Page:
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It's official: Food marketing makes kids fat.

Big Food's status as the new Big Tobacco was underlined this week by a study issued by the Institute of Medicine that paints marketing as the evildoer in the childhood obesity debate, exposes the food industry to costly lawsuits like those that slammed the tobacco business, and will force a reassessment of marketing spending, strategy and messaging. The IOM report looks certain to become a rallying cry for the many critics who have linked marketing to kids to the rising incidence of childhood obesity, and it seems to undo-or at least ignore-much of the work that has been done by food marketers to stave off such criticism.

There is little weight given to the health-and-wellness initiatives Big Food has already undertaken. Instead the report resolutely calls for the industry to "shift the emphasis away from high-calorie and low-nutrition foods and beverages...," which it concludes are indeed "associated" with the increase of obesity, or face legislation mandating the shift within two years.

Faced with such a direct order from the IOM, an agency of the National Academy of Sciences, the food industry, which critics like Sen. Harkin, D.-Iowa, claim spends as much as $11 billion a year marketing to kids, will likely look to shift some money out of traditional media and find other ways-such as public relations-to get across their product messages. The traditional advertising they continue to do, meanwhile, will have to focus on more healthful products. But there's a problem with that shift: Many healthful lines-even when aggressively marketed-fail to recoup the revenue or profits of the less healthy alternatives.

"Marketers are spending millions of dollars to deliver healthier products, the problem is parents aren't buying them," said Rachel Geller, chief strategic officer for kids' marketing agency Geppetto Group. "If the government is shutting down its own programs [like Verb] and consumers don't care, how can marketers-who have a responsibility to shareholders-be expected to carry the burden?"

Ms. Geller predicted that the study will in fact make marketing to kids more difficult in many ways. Maria Bailey, CEO of BSM Media and author of "Marketing to Moms," agreed, taking it one step further. "This will challenge marketers to be more innovative with their spending and look for new entry into the household instead of kids."

Potential lawsuits

But any food marketing to kids will have to be carefully scrutinized, as Big Food will now also be exposed to potential lawsuits. One lawyer involved in tobacco cases said that the IOM study will make the food companies easier to attack. "It certainly opens the marketer up," said Richard A. Daynard, an associate dean at Northeastern University School of Law, who has been involved in tobacco litigation and is also readying a case on soft-drink sales in schools. "At this point they are legally responsible for knowing the consequences of marketing high calorie density to kids."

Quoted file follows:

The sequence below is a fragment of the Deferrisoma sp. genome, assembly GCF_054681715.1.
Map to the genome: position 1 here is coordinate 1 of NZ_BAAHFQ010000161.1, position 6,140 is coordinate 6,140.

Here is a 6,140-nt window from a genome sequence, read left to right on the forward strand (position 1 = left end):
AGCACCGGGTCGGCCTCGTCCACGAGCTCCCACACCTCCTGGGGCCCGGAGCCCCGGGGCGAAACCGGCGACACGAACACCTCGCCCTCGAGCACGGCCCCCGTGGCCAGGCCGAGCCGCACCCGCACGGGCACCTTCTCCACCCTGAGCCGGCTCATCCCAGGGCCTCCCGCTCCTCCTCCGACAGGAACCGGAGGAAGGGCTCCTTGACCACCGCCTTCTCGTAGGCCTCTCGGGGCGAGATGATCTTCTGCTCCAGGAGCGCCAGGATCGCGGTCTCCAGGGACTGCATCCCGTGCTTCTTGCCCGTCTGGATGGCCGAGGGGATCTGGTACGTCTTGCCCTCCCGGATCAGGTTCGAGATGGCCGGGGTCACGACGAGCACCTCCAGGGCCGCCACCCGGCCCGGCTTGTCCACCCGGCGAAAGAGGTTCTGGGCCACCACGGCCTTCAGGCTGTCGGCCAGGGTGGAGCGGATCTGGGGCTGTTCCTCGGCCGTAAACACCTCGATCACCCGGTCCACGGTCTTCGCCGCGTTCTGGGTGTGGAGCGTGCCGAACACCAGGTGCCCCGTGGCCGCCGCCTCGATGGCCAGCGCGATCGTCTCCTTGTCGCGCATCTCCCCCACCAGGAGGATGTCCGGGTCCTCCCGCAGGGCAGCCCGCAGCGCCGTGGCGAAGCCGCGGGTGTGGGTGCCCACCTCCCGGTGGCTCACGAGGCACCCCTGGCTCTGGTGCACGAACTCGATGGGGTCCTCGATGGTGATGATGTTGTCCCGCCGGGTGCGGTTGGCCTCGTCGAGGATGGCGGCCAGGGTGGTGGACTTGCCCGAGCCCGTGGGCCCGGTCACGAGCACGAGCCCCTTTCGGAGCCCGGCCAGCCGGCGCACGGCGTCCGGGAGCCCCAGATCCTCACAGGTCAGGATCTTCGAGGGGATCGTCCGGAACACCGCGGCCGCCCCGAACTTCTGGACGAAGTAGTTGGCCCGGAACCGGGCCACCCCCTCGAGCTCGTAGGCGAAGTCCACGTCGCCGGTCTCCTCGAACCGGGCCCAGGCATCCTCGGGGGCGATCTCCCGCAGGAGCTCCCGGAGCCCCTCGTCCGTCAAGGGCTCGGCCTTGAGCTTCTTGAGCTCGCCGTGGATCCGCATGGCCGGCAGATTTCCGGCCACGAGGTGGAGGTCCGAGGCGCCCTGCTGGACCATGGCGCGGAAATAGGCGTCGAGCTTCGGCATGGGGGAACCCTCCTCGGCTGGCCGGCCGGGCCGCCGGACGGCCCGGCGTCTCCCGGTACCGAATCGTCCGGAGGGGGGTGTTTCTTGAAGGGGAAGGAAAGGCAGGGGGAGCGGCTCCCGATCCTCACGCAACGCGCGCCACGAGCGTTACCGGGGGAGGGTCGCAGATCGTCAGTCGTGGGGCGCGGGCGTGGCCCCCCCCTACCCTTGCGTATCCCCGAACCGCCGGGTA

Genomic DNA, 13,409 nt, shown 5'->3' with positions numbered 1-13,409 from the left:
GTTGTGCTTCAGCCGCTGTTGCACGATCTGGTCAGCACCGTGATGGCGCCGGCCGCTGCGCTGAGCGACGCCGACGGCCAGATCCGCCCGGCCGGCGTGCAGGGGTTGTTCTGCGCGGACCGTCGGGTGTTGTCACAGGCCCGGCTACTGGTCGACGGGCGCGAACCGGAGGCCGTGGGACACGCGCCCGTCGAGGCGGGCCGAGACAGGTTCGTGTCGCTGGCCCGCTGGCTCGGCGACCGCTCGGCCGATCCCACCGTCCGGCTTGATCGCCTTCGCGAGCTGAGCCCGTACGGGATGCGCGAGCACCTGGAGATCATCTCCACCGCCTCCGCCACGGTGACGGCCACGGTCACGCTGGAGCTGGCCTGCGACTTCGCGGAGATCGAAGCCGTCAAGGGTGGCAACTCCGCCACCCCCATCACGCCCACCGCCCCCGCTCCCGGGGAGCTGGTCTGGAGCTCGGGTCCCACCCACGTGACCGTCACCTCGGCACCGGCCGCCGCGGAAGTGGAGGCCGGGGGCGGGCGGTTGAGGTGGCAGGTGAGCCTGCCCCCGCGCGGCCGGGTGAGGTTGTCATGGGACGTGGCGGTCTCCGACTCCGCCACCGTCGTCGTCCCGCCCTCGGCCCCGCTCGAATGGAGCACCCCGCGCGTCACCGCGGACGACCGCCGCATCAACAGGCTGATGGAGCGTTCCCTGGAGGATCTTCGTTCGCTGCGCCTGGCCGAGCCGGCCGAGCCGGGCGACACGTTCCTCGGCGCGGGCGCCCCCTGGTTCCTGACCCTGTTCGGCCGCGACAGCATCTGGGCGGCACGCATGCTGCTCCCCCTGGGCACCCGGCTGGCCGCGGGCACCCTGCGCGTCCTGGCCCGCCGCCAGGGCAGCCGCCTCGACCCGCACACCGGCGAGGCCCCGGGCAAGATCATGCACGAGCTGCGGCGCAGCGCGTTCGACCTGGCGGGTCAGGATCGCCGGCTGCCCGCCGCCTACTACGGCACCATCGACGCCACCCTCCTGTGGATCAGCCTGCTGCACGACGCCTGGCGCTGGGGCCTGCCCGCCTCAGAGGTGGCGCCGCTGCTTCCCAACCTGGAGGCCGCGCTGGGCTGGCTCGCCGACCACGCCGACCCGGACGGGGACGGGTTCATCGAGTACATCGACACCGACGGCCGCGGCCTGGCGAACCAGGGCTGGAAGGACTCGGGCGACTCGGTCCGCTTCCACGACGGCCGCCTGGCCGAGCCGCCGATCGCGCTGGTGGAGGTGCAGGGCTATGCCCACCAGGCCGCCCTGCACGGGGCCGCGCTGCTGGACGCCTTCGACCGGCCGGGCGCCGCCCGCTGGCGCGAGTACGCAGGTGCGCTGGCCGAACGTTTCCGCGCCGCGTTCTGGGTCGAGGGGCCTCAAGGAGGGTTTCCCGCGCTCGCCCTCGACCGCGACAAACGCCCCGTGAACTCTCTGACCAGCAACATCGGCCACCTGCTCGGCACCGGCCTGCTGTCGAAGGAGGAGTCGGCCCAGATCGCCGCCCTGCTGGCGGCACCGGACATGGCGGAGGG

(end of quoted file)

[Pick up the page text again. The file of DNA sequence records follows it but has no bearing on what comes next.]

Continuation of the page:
Mr. Daynard said the IOM report "provides support" for lawsuits though he also said any suits would more likely be state consumer-protection suits to recover costs, rather than the tort cases first filed in the tobacco litigation. In consumer-protection cases plaintiffs could claim advertising messages were unfair or deceptive, with the outcome likely to depend on whether marketers had information suggesting the messages would lead to kids overeating.

While most of the themes raised in the study have been raised before, including the vilification of licensed characters used to sell unhealthful foods to kids, "The study serves as a reminder of what happens behind closed doors at global conglomerates as to how they go after clients, especially young ones, just like studies years ago did for the cigarette industry," said Mike Paul, president of MGP & Associates Public Relations. "That's damaging," he said.

The defensive response by food-industry insiders to the report's findings also bears similarities to the Big Tobacco issues, although some companies with a lot at stake-among them Kraft Foods and PepsiCo-seem to believe compliance rather than resistance will help them steer clear of the fate of that industry.

Kraft's exec VP-Global Corporate Affairs Mark Berlind, former VP-associate general counsel at Altria, said that the IOM findings are "in many ways consistent with what we've done in marketing and in transforming our portfolio toward better-for-you options." That is a nod to Kraft's decision to pull advertising for all products aimed at kids under 12, other than its better-for-you foods, and to grow its more-healthful options that it dubs Sensible Solutions.

PepsiCo spokeswoman Lynn Markley likewise offered that the company is "doing a lot of things the study is talking about" including growing its lineup of "Smart Spot" offerings and developing a "Smart Lifestyle" campaign that includes national advertising and the development of 12 playgrounds across the country, among other efforts.

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